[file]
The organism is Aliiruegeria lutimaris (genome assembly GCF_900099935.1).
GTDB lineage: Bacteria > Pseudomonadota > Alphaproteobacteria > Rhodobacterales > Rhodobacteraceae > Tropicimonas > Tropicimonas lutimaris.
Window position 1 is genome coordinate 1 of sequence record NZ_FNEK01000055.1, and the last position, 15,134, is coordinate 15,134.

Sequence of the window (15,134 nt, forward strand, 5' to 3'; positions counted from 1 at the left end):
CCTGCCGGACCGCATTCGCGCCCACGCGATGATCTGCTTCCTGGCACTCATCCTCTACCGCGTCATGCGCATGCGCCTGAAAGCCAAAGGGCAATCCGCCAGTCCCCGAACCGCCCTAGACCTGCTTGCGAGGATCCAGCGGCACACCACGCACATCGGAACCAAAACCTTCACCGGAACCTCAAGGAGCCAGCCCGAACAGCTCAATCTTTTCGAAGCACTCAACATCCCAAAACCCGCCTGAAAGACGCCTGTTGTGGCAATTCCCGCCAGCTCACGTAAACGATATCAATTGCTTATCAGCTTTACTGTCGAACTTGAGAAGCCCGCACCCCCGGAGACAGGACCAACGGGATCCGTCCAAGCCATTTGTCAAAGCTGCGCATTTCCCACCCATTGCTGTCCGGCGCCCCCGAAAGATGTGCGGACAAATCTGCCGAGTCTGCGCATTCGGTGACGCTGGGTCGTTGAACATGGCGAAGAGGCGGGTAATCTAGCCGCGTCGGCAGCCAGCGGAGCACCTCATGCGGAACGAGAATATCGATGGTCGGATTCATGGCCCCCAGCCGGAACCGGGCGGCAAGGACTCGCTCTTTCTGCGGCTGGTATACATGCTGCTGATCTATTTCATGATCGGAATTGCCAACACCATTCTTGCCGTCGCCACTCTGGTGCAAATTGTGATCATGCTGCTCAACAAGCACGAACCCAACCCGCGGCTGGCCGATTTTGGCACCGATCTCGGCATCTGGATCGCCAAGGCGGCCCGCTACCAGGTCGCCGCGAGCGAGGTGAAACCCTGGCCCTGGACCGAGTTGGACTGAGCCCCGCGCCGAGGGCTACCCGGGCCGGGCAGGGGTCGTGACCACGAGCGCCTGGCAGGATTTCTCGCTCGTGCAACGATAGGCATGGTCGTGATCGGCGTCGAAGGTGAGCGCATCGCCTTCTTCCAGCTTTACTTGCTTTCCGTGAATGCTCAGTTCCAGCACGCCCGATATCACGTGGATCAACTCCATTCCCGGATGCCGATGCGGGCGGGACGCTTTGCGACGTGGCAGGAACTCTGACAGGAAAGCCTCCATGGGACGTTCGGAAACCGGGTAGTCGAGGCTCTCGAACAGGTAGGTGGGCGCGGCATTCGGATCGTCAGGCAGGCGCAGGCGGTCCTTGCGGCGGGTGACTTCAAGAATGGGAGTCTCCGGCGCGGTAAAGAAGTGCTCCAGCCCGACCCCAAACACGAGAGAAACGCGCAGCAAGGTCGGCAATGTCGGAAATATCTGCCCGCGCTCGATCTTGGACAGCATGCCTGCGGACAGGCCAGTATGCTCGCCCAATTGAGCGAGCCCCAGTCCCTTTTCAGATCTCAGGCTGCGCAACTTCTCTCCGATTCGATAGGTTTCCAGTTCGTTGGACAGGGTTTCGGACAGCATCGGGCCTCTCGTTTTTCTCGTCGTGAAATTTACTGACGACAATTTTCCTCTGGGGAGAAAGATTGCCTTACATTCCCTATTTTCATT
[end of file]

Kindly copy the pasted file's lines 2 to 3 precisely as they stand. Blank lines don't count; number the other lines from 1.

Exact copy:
GTDB lineage: Bacteria > Pseudomonadota > Alphaproteobacteria > Rhodobacterales > Rhodobacteraceae > Tropicimonas > Tropicimonas lutimaris.
Window position 1 is genome coordinate 1 of sequence record NZ_FNEK01000055.1, and the last position, 15,134, is coordinate 15,134.